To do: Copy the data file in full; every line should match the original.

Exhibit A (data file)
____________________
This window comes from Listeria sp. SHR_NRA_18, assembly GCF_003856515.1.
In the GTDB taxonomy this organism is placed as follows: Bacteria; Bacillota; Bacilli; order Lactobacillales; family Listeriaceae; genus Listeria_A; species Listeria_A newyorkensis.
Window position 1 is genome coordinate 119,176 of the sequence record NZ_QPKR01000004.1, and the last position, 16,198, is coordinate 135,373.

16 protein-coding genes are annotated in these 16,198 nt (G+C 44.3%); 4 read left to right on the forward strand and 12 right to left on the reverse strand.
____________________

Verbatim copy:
This window comes from Listeria sp. SHR_NRA_18, assembly GCF_003856515.1.
In the GTDB taxonomy this organism is placed as follows: Bacteria; Bacillota; Bacilli; order Lactobacillales; family Listeriaceae; genus Listeria_A; species Listeria_A newyorkensis.
Window position 1 is genome coordinate 119,176 of the sequence record NZ_QPKR01000004.1, and the last position, 16,198, is coordinate 135,373.

16 protein-coding genes are annotated in these 16,198 nt (G+C 44.3%); 4 read left to right on the forward strand and 12 right to left on the reverse strand.